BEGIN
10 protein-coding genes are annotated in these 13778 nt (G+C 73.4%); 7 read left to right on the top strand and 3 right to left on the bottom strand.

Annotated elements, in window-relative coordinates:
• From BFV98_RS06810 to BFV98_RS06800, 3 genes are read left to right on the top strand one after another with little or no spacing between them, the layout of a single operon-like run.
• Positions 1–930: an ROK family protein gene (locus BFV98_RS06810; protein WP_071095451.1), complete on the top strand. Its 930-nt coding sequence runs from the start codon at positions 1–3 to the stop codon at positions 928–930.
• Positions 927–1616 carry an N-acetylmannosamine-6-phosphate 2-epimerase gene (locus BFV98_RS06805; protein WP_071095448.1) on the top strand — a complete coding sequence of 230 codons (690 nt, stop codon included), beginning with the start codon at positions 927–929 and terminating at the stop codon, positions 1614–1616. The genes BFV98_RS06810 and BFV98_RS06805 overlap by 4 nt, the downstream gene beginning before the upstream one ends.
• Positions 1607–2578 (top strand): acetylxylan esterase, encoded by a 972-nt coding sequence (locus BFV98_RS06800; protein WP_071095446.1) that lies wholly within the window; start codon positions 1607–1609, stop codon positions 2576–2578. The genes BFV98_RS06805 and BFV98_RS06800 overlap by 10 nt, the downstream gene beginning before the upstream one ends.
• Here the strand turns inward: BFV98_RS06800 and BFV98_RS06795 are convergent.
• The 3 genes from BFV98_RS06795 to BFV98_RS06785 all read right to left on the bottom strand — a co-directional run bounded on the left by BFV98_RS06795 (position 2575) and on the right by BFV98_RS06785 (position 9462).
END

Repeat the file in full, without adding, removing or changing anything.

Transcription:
10 protein-coding genes are annotated in these 13778 nt (G+C 73.4%); 7 read left to right on the top strand and 3 right to left on the bottom strand.

Annotated elements, in window-relative coordinates:
• From BFV98_RS06810 to BFV98_RS06800, 3 genes are read left to right on the top strand one after another with little or no spacing between them, the layout of a single operon-like run.
• Positions 1–930: an ROK family protein gene (locus BFV98_RS06810; protein WP_071095451.1), complete on the top strand. Its 930-nt coding sequence runs from the start codon at positions 1–3 to the stop codon at positions 928–930.
• Positions 927–1616 carry an N-acetylmannosamine-6-phosphate 2-epimerase gene (locus BFV98_RS06805; protein WP_071095448.1) on the top strand — a complete coding sequence of 230 codons (690 nt, stop codon included), beginning with the start codon at positions 927–929 and terminating at the stop codon, positions 1614–1616. The genes BFV98_RS06810 and BFV98_RS06805 overlap by 4 nt, the downstream gene beginning before the upstream one ends.
• Positions 1607–2578 (top strand): acetylxylan esterase, encoded by a 972-nt coding sequence (locus BFV98_RS06800; protein WP_071095446.1) that lies wholly within the window; start codon positions 1607–1609, stop codon positions 2576–2578. The genes BFV98_RS06805 and BFV98_RS06800 overlap by 10 nt, the downstream gene beginning before the upstream one ends.
• Here the strand turns inward: BFV98_RS06800 and BFV98_RS06795 are convergent.
• The 3 genes from BFV98_RS06795 to BFV98_RS06785 all read right to left on the bottom strand — a co-directional run bounded on the left by BFV98_RS06795 (position 2575) and on the right by BFV98_RS06785 (position 9462).